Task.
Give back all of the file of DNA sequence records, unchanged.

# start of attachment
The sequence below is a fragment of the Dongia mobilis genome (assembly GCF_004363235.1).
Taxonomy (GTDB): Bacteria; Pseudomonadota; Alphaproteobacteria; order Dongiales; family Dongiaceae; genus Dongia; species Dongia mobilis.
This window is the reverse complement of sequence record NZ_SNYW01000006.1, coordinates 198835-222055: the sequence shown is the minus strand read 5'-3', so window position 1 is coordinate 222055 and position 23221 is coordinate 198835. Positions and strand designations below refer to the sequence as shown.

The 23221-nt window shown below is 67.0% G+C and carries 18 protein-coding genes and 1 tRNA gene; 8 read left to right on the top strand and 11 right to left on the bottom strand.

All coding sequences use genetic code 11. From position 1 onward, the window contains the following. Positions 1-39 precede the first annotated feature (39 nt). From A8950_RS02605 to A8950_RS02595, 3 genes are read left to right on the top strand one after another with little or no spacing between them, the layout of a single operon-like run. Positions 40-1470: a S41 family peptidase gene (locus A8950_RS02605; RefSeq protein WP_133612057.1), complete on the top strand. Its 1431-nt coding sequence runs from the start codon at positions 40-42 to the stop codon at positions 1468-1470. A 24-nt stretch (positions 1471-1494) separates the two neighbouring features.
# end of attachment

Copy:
The sequence below is a fragment of the Dongia mobilis genome (assembly GCF_004363235.1).
Taxonomy (GTDB): Bacteria; Pseudomonadota; Alphaproteobacteria; order Dongiales; family Dongiaceae; genus Dongia; species Dongia mobilis.
This window is the reverse complement of sequence record NZ_SNYW01000006.1, coordinates 198835-222055: the sequence shown is the minus strand read 5'-3', so window position 1 is coordinate 222055 and position 23221 is coordinate 198835. Positions and strand designations below refer to the sequence as shown.

The 23221-nt window shown below is 67.0% G+C and carries 18 protein-coding genes and 1 tRNA gene; 8 read left to right on the top strand and 11 right to left on the bottom strand.

All coding sequences use genetic code 11. From position 1 onward, the window contains the following. Positions 1-39 precede the first annotated feature (39 nt). From A8950_RS02605 to A8950_RS02595, 3 genes are read left to right on the top strand one after another with little or no spacing between them, the layout of a single operon-like run. Positions 40-1470: a S41 family peptidase gene (locus A8950_RS02605; RefSeq protein WP_133612057.1), complete on the top strand. Its 1431-nt coding sequence runs from the start codon at positions 40-42 to the stop codon at positions 1468-1470. A 24-nt stretch (positions 1471-1494) separates the two neighbouring features.